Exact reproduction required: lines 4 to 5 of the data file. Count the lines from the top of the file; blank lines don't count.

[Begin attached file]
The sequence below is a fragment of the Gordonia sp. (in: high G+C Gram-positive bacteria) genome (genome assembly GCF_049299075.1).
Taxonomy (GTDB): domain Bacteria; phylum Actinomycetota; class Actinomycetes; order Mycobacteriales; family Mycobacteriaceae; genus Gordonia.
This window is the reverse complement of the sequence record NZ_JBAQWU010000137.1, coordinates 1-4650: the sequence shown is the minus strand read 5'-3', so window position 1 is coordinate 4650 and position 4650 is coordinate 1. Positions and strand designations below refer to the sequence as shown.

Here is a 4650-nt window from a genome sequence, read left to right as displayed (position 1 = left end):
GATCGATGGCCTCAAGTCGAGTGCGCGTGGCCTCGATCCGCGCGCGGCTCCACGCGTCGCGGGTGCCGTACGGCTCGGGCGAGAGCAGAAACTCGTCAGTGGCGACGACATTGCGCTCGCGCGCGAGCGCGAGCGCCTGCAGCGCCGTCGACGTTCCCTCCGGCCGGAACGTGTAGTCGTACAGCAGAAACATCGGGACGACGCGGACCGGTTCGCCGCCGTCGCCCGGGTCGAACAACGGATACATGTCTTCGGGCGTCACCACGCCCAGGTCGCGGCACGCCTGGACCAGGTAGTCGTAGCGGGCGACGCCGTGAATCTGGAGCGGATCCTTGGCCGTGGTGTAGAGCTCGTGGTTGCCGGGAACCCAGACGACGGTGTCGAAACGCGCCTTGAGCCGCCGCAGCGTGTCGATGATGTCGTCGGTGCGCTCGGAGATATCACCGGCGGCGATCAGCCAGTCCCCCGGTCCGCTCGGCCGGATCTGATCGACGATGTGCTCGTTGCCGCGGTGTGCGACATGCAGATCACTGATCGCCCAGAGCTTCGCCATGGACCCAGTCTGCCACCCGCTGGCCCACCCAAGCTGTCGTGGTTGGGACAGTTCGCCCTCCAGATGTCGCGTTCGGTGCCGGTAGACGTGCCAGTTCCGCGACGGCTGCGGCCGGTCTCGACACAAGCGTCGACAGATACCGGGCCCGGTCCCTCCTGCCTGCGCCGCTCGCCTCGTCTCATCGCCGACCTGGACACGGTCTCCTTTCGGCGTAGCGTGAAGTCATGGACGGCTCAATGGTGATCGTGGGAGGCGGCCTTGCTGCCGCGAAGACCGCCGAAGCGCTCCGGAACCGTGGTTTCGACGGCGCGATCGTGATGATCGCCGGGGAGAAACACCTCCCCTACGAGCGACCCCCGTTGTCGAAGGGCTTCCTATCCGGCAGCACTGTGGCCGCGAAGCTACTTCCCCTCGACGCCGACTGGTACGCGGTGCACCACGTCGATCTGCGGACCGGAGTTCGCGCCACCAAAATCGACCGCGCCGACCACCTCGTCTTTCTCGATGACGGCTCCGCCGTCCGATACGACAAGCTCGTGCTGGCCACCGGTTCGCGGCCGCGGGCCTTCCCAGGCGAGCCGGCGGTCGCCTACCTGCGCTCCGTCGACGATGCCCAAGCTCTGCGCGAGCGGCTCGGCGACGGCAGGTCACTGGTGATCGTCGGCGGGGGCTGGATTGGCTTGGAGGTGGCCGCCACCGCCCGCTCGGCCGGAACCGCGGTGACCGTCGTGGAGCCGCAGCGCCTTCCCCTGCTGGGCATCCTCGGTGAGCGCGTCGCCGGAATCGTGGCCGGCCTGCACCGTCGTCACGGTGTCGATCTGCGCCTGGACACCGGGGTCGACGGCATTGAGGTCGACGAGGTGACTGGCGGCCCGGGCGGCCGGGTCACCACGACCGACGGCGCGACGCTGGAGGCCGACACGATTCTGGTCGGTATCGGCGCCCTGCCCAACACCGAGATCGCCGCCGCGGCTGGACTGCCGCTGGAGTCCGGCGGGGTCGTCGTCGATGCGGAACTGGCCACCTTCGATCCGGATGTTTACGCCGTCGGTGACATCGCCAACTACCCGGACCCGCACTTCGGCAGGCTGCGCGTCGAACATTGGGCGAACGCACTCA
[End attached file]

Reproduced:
Here is a 4650-nt window from a genome sequence, read left to right as displayed (position 1 = left end):
GATCGATGGCCTCAAGTCGAGTGCGCGTGGCCTCGATCCGCGCGCGGCTCCACGCGTCGCGGGTGCCGTACGGCTCGGGCGAGAGCAGAAACTCGTCAGTGGCGACGACATTGCGCTCGCGCGCGAGCGCGAGCGCCTGCAGCGCCGTCGACGTTCCCTCCGGCCGGAACGTGTAGTCGTACAGCAGAAACATCGGGACGACGCGGACCGGTTCGCCGCCGTCGCCCGGGTCGAACAACGGATACATGTCTTCGGGCGTCACCACGCCCAGGTCGCGGCACGCCTGGACCAGGTAGTCGTAGCGGGCGACGCCGTGAATCTGGAGCGGATCCTTGGCCGTGGTGTAGAGCTCGTGGTTGCCGGGAACCCAGACGACGGTGTCGAAACGCGCCTTGAGCCGCCGCAGCGTGTCGATGATGTCGTCGGTGCGCTCGGAGATATCACCGGCGGCGATCAGCCAGTCCCCCGGTCCGCTCGGCCGGATCTGATCGACGATGTGCTCGTTGCCGCGGTGTGCGACATGCAGATCACTGATCGCCCAGAGCTTCGCCATGGACCCAGTCTGCCACCCGCTGGCCCACCCAAGCTGTCGTGGTTGGGACAGTTCGCCCTCCAGATGTCGCGTTCGGTGCCGGTAGACGTGCCAGTTCCGCGACGGCTGCGGCCGGTCTCGACACAAGCGTCGACAGATACCGGGCCCGGTCCCTCCTGCCTGCGCCGCTCGCCTCGTCTCATCGCCGACCTGGACACGGTCTCCTTTCGGCGTAGCGTGAAGTCATGGACGGCTCAATGGTGATCGTGGGAGGCGGCCTTGCTGCCGCGAAGACCGCCGAAGCGCTCCGGAACCGTGGTTTCGACGGCGCGATCGTGATGATCGCCGGGGAGAAACACCTCCCCTACGAGCGACCCCCGTTGTCGAAGGGCTTCCTATCCGGCAGCACTGTGGCCGCGAAGCTACTTCCCCTCGACGCCGACTGGTACGCGGTGCACCACGTCGATCTGCGGACCGGAGTTCGCGCCACCAAAATCGACCGCGCCGACCACCTCGTCTTTCTCGATGACGGCTCCGCCGTCCGATACGACAAGCTCGTGCTGGCCACCGGTTCGCGGCCGCGGGCCTTCCCAGGCGAGCCGGCGGTCGCCTACCTGCGCTCCGTCGACGATGCCCAAGCTCTGCGCGAGCGGCTCGGCGACGGCAGGTCACTGGTGATCGTCGGCGGGGGCTGGATTGGCTTGGAGGTGGCCGCCACCGCCCGCTCGGCCGGAACCGCGGTGACCGTCGTGGAGCCGCAGCGCCTTCCCCTGCTGGGCATCCTCGGTGAGCGCGTCGCCGGAATCGTGGCCGGCCTGCACCGTCGTCACGGTGTCGATCTGCGCCTGGACACCGGGGTCGACGGCATTGAGGTCGACGAGGTGACTGGCGGCCCGGGCGGCCGGGTCACCACGACCGACGGCGCGACGCTGGAGGCCGACACGATTCTGGTCGGTATCGGCGCCCTGCCCAACACCGAGATCGCCGCCGCGGCTGGACTGCCGCTGGAGTCCGGCGGGGTCGTCGTCGATGCGGAACTGGCCACCTTCGATCCGGATGTTTACGCCGTCGGTGACATCGCCAACTACCCGGACCCGCACTTCGGCAGGCTGCGCGTCGAACATTGGGCGAACGCACTCA